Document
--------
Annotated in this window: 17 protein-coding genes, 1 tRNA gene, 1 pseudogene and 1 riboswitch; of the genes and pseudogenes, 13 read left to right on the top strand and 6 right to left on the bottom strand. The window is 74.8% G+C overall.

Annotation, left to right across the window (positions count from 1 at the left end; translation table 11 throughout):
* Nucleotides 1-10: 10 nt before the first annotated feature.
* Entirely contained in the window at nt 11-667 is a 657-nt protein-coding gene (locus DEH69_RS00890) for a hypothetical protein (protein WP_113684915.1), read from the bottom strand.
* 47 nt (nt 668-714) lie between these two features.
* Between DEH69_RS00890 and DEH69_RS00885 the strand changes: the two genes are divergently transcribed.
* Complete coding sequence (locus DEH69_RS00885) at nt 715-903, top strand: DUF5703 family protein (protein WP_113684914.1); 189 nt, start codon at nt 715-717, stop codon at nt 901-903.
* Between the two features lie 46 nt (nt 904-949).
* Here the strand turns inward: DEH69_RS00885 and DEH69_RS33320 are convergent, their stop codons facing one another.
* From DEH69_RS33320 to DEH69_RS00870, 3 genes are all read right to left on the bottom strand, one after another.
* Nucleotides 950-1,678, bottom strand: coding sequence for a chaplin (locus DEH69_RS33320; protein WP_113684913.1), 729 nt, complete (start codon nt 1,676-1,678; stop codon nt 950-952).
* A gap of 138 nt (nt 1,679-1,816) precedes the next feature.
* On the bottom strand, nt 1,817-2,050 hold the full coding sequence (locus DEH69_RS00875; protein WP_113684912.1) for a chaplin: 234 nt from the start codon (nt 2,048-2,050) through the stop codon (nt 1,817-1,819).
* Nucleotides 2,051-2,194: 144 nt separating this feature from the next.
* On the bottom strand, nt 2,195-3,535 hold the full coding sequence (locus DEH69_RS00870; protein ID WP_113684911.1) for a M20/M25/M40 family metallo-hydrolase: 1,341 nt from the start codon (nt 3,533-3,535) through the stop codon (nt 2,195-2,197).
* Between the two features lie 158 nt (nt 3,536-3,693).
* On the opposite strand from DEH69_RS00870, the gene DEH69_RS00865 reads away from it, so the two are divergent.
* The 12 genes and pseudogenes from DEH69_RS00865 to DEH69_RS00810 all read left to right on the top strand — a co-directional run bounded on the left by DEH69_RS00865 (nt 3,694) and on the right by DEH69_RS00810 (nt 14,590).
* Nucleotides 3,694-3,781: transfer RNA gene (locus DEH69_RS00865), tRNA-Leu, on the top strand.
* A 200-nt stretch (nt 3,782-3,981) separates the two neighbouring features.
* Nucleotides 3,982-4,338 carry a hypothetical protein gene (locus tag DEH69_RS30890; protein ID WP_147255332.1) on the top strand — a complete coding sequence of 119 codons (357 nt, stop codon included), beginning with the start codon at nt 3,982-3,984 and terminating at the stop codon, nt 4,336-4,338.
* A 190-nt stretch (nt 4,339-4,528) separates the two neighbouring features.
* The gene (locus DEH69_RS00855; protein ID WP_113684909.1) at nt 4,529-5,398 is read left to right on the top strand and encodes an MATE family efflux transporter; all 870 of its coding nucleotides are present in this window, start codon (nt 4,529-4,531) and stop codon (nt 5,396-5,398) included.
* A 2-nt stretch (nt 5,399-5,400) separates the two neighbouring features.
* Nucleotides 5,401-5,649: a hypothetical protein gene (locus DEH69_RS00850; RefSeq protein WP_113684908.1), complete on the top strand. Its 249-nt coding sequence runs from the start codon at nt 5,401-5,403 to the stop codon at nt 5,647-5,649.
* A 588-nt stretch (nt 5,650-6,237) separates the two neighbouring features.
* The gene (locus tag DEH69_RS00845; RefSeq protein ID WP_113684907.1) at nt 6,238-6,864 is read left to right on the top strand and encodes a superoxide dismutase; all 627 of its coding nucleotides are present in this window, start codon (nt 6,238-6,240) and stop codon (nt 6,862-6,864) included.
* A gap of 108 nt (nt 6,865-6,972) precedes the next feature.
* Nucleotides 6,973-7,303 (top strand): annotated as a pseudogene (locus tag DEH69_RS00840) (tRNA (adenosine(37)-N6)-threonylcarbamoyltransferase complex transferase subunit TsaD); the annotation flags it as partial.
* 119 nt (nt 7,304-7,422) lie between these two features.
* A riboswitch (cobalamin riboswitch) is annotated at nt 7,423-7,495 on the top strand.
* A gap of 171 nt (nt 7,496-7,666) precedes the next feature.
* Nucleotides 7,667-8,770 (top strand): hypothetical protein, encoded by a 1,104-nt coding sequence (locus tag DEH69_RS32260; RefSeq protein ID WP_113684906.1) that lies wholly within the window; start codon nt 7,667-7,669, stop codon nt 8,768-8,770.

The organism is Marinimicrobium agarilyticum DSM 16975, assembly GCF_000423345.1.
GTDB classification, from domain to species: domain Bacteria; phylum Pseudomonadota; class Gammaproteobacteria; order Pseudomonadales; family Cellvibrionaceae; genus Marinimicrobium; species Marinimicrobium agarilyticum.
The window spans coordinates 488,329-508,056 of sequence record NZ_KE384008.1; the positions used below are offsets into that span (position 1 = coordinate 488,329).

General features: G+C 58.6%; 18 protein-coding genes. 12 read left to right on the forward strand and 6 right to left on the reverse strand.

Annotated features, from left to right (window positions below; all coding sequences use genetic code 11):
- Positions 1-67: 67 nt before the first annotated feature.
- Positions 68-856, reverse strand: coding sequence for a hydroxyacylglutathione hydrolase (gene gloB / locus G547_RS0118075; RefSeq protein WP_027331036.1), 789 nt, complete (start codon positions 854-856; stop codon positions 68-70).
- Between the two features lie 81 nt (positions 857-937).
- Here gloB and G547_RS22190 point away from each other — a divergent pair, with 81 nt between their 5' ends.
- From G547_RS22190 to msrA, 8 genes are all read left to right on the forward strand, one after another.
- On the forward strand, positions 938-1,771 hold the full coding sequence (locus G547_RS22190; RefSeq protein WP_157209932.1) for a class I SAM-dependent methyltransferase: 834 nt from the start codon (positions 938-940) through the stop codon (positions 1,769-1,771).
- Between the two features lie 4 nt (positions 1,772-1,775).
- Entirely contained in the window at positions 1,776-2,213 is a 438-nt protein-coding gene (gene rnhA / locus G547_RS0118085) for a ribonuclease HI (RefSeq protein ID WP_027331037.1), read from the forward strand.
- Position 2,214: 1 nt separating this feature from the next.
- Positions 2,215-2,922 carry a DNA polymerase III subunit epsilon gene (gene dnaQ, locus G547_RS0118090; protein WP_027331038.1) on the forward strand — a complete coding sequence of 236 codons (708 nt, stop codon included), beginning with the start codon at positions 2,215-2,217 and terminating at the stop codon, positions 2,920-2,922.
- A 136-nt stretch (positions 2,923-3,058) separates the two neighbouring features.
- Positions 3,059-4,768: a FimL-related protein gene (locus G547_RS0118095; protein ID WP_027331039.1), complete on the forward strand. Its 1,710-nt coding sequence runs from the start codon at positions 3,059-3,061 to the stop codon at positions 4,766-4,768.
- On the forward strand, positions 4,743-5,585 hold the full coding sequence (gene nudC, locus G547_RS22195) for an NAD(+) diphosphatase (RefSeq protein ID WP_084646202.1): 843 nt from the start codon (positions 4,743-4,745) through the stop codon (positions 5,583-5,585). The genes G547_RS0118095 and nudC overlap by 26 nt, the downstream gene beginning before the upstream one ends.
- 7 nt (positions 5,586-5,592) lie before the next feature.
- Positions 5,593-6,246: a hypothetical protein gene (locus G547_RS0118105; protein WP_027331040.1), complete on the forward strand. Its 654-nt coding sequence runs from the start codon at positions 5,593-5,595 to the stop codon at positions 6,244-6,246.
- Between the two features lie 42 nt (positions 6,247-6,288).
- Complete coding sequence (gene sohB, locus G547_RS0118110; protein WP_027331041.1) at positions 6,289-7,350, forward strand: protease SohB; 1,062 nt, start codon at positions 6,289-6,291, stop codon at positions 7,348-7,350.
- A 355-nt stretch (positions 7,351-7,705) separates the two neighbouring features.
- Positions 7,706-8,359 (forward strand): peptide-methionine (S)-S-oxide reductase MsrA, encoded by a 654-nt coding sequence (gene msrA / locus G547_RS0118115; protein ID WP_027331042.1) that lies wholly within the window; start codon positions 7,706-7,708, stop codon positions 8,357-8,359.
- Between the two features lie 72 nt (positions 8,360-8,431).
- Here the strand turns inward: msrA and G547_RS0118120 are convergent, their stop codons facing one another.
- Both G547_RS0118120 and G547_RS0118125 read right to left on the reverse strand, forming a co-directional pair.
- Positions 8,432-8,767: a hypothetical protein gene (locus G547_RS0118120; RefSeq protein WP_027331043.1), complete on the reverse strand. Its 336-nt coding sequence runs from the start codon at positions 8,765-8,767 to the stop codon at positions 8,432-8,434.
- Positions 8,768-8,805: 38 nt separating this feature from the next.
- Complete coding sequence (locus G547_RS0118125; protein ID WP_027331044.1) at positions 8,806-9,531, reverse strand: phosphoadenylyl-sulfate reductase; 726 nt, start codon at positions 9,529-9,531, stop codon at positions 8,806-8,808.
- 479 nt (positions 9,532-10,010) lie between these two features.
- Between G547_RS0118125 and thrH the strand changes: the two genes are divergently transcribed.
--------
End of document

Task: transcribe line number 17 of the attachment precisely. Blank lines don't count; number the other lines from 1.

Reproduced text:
* On the opposite strand from DEH69_RS00870, the gene DEH69_RS00865 reads away from it, so the two are divergent.